Cave painting

Some of the earliest known wall art is found in the Lascaux caves in France and are approximately 17,000 years old and the oldest cave paintings from the Paleolithic era are possibly 35,000 years old. Australia has cave/rock painting dating an astonishing 40,000 years old! These cave wall decorations depict the world around the people who created the images. 3,000 year old images depicting humans and animals were discovered in and even older cave art found in India dates back as far as 10,000 years. The common themes illustrate the lives and times of the people who lived there and include social scenes such as dancing and drinking, childbirth, burials, and local wildlife. Various theories suggest that the paintings’ purpose was to communicate or record information, or connect to a religious or ceremonial ritual, or a combination of both.

Ancient Egypt has many fine examples of wall decoration. However, wall art was exclusively for the pharaoh, nobles, religious buildings, and tombs. Although Ancient Egyptians also had papyrus reed paper in an age when most of the population couldn’t read, they needed another way to convey their greatness so someone from other lands could clearly see the grandeur, status and nobility of the Egyptian legacy.  The walls were used as a surface to visually record important events and information related to religious practices and history as well as to serve as a visual warning to their enemies of their military and martial greatness. Tombs were often decorated with scenes from everyday life to ensure continuity in the afterlife. The technique generally was to cover the temple, palace, or tomb wall with a thin layer of plaster. This provided a flat surface for the artists to paint.  This tradition of adorning the walls and ceilings of tombs and burial chambers was also a cultural phenomenon in Europe where sepulchral decorations were discovered in pagan catacomb ceilings reflecting the heavenly celestial themes and symbolism of ecclesiastical art as well as astrological ceiling decor.

In ancient Rome, wealthy Italians loved to decorate the walls of their houses and villas. The main rooms were decorated with colored plaster walls. More expensive wall decorations were made of mosaics or sometimes very large painted murals. The typical themes included family portraits, important individuals or events from history, pictures of the gods, and illustrations of myths. During the Middle Ages in cold climates there is evidence that fabric was used to cover walls in order to act as insulation and eliminate drafts. The wealthy often used elaborate tapestries on the walls. They served a dual purpose – the tapestries were decorative, providing colorful scenes to brighten drab interiors and they were practical acting as insulation.  Evidence of wallpaper being used as a decorative feature was seen in the Middle ages. This came in the form of hand-made designs on paper or fabric. These themes tended to reflect scenes from the natural world, urban and rural landscapes, historical events and tended to be patterned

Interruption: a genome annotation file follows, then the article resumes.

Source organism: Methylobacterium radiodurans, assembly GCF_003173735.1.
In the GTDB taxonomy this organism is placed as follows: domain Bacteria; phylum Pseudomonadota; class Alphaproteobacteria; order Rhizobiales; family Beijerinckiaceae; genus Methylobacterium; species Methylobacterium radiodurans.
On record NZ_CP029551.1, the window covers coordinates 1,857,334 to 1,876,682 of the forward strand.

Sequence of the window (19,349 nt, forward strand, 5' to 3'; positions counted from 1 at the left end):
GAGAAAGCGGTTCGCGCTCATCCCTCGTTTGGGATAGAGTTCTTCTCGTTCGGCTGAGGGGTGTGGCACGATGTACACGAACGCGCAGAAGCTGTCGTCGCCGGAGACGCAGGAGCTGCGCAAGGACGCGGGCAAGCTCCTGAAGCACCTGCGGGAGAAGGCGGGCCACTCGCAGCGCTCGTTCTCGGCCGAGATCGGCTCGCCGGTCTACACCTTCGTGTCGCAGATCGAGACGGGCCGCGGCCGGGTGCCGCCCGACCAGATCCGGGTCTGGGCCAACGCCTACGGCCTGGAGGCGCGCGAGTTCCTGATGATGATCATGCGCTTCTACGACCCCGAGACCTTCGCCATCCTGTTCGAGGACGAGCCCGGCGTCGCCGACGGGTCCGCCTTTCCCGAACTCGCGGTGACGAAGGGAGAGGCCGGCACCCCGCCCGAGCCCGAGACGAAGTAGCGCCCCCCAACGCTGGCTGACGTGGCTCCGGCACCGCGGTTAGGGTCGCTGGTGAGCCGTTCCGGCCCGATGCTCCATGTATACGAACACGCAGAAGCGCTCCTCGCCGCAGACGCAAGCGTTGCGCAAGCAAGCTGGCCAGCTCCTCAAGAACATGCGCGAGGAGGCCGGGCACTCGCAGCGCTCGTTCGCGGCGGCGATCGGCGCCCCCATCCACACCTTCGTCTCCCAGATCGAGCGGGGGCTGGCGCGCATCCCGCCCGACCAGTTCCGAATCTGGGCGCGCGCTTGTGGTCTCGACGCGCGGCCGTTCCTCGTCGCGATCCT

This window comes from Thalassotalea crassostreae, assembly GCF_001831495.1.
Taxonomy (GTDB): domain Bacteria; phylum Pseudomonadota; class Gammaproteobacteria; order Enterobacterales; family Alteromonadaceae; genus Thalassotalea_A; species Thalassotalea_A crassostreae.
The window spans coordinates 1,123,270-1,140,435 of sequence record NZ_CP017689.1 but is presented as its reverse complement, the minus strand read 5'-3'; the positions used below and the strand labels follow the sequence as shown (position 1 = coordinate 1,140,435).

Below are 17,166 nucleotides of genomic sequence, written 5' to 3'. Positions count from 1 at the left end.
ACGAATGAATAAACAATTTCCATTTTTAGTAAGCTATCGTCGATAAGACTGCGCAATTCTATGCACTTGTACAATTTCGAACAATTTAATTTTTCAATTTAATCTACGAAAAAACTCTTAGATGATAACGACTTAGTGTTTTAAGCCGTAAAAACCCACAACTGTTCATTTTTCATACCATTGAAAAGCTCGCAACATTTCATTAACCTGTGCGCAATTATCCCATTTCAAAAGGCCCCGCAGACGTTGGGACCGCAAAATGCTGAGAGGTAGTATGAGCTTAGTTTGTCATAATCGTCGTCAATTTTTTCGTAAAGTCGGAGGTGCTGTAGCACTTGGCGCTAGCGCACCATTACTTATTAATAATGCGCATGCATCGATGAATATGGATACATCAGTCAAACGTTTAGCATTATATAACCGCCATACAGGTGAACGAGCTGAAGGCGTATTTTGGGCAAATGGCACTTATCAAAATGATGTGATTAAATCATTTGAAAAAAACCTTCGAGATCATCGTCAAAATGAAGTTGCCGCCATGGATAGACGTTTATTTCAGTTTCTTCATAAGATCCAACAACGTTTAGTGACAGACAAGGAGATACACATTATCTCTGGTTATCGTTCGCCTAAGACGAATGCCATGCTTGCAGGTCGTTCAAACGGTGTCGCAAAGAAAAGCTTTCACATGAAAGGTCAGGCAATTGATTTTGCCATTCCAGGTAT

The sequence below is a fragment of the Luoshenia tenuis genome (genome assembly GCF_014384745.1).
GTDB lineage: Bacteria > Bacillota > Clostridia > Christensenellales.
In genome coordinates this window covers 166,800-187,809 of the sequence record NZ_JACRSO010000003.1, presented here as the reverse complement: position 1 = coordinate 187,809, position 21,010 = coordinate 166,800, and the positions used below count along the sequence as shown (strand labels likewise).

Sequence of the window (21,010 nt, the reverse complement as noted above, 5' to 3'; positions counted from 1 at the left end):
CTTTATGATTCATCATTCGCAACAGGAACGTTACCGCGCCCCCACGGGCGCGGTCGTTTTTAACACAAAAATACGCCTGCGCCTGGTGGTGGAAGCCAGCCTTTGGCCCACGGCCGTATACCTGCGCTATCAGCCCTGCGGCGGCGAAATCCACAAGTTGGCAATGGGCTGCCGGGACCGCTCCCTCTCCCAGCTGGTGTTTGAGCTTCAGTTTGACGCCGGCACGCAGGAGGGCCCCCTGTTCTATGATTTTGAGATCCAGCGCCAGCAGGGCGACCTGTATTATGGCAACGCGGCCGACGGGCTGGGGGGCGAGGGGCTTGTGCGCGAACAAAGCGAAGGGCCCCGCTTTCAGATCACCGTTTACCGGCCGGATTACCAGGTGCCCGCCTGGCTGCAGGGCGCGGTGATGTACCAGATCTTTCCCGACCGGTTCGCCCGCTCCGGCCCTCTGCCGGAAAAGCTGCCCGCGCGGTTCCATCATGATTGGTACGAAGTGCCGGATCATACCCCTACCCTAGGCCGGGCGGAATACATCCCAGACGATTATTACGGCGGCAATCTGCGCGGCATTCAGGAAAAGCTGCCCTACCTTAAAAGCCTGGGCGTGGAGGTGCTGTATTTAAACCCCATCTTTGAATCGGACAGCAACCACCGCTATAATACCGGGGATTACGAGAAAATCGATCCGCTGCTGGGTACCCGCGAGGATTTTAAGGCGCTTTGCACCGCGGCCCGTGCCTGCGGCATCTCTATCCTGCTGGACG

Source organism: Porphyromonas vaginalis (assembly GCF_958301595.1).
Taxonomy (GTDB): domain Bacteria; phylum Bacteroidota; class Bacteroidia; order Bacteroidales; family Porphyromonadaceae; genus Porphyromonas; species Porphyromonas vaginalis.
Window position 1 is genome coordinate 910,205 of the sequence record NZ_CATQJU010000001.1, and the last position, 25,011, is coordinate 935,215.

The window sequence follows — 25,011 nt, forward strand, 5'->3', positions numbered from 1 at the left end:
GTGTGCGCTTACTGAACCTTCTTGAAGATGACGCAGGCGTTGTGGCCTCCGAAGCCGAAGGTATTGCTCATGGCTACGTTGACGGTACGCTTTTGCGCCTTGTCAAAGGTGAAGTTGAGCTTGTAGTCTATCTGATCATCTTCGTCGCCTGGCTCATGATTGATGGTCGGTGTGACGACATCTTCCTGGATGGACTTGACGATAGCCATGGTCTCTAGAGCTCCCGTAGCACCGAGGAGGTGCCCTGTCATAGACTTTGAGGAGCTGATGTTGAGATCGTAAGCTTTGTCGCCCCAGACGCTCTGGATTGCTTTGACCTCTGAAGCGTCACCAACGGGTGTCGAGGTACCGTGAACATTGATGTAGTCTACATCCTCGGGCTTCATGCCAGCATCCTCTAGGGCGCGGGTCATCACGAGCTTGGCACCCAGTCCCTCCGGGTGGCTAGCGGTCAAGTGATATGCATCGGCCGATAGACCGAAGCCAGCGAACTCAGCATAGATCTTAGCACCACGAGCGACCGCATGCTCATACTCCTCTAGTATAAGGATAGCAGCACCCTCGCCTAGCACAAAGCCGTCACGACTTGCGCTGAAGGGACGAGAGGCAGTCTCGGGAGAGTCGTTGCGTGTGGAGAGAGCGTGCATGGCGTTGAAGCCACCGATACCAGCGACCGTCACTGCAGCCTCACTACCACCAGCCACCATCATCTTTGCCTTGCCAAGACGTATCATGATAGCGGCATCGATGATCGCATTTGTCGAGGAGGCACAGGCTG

The history of wall and ceiling decoration evolved significantly during the 18th and 19th century as wallpaper became a cheaper alternative to other wall surfaces that had been used in the past. People of wealth often used elaborate plaster work, stone such as marble and expensive woods to decorate the walls of their homes.  There are many other variations of wall decoration features including overall paint colors, windows, mirrors, woodwork, paintings, etc.

Colour as an Extension of Our Personality

Color, pattern, lighting, and spatial arrangement appeal to the eyes and design an area to create a colorful and relaxed space. Our lives are awash with memories, and the home is essentially a museum of comfort where all these memories can be cherished and gathered and displayed This is why it is so important for us to adorn our walls and ceilings accordingly. When we invite guests into our homes, they instinctively evaluate our interiors. Guests take note on how the rooms look at face value. This unconscious observation is a very good reason as to why we need to be conscious of color theory and the psychology behind this.

People who want their space to feel inviting should stick to a warm color palette, create intimate groupings with furniture, and offer plenty of ambient lighting.  It’s no surprise that color is a main component of how we experience the world around us. But, what may be surprising to some is the fact that that the colors in our environment have a definitive effect on our moods and emotions. Modern color psychology dates its origins to the early 19th-century when Johann Wolfgang von Goethe published his book, Theory of Colours.

Color is a form of nonverbal communication. It is not a static energy and its meaning can change from one day to the next with any individual. Color influences perceptions that are not obvious, such as the taste of food. Perceptions not obviously related to color, such as the palatability of food, may in fact be partially determined by color. Not only the color of the food itself but also that of everything in the eater’s field of vision can affect this.

Surveys show that blue is prefered as the top colour choice. It has a calming, soothing and pacifying effect.  It is the color of peace and trust and a sense of calm. It suggests loyalty and integrity as well as conservatism, whereas the color Indigo and purple suggest imaginative, intuitive creativity. Some communities around the world have even installed blue street lights in certain neighborhoods in order to reduce the crime rate with much statistical success!